I have in mind a series of posts on "the free-rider problem" and classical philosophy.
My thoughts were turned to this by a remark of Richard Tuck. Tuck has claimed (in a recent podcast on the subject, and also in print) that the free-rider problem, commonly regarded as an important problem involving collective action, was never identified as a problem by classical thinkers, and has been discovered only within the last hundred years or so.
Tuck is not alone in thinking this of course, but with his interests in the history of political thought, he's given the point some emphasis. As he says in the podcast (go to Philosophy Bites and scroll down to 10 Feb 2008):
It is very recent. Although people have occasionally thought they found precursors of this idea in the writings of Hobbes or Hume or Rousseau, or even to some degree back to antiquity, if you look at them fairly closely it turns out not to be the case. This particular argument--that I shouldn't collaborate in cases where my actions or my contribution is negligible--is virtually never found until the middle of the 20th century. And it's certainly the case that it's now taken on an enormous life of its own, and it's a major theme in political science. That's an oddity. Why should it be that something that seems so obvious, allegedly, to people now, didn't seem obvious for two thousand years? That's kind of curious.Thus, some questions.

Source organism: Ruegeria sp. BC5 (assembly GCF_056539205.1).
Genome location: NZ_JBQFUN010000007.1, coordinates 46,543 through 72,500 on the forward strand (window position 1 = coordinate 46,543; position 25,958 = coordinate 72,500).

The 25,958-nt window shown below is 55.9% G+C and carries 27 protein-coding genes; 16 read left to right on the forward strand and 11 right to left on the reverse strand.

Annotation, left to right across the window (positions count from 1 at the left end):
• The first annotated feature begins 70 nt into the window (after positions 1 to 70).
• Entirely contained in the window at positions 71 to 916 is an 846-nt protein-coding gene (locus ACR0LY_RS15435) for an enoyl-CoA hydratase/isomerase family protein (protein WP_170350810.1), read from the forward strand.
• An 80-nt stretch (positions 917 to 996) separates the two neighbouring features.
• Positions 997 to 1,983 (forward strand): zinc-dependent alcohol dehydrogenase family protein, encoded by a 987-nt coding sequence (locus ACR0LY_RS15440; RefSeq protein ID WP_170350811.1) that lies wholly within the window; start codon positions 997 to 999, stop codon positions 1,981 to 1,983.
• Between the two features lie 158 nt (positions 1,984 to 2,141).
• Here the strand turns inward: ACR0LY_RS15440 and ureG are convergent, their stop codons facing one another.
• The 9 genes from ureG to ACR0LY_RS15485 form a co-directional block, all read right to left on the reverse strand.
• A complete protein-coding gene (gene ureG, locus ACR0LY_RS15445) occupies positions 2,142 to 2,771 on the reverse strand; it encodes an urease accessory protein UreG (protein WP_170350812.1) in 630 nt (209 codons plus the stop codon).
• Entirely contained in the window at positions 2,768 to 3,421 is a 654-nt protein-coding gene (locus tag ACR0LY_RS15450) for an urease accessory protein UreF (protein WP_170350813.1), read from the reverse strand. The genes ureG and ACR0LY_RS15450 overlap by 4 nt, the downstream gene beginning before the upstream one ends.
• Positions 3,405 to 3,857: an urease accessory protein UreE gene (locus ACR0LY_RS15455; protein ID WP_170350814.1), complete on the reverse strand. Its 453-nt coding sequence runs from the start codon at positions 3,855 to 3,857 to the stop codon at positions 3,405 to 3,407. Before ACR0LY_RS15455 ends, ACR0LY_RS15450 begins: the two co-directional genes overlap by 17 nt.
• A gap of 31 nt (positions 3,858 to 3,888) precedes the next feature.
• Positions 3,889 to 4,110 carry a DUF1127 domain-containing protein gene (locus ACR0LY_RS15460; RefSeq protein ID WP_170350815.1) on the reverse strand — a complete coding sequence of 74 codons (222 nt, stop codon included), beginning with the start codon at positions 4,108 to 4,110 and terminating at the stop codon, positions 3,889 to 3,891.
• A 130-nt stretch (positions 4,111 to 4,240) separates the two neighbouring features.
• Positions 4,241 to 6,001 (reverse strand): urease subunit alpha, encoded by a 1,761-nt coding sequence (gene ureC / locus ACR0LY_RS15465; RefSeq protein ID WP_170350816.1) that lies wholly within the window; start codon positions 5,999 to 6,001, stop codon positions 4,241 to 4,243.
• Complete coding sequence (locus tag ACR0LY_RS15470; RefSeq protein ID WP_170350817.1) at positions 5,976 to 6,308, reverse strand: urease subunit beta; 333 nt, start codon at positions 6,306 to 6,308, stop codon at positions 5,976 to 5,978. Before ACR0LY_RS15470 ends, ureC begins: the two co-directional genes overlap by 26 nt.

First, (for those who aren't familiar with it) what is this problem?
Second, is it really true that the problem is not articulated by classical thinkers?
Third, if this is true, why was it not articulated by them?
The third question is important, as there are a variety of reasons why the problem might have been articulated only in modern times, besides the explanation that we're smarter (include under this: our science or formal methods are better), or that social conditions have changed ("man and mass society", and all that) so as to make the problem seem pressing. Such as? For instance:
- the 'problem' arises only given untenable or false premises, so the ancients reasonably never stated it;
- if the 'problem' had been raised, they would have regarded it (on reasonable grounds) as having an obvious 'solution'; thus it would not have seemed interesting to them;
- they would have regarded the problem as uninteresting, since they would have assimilated it (again, on reasonable grounds) to a much broader class of concerns, which did interest them, but which had a very different structure and form.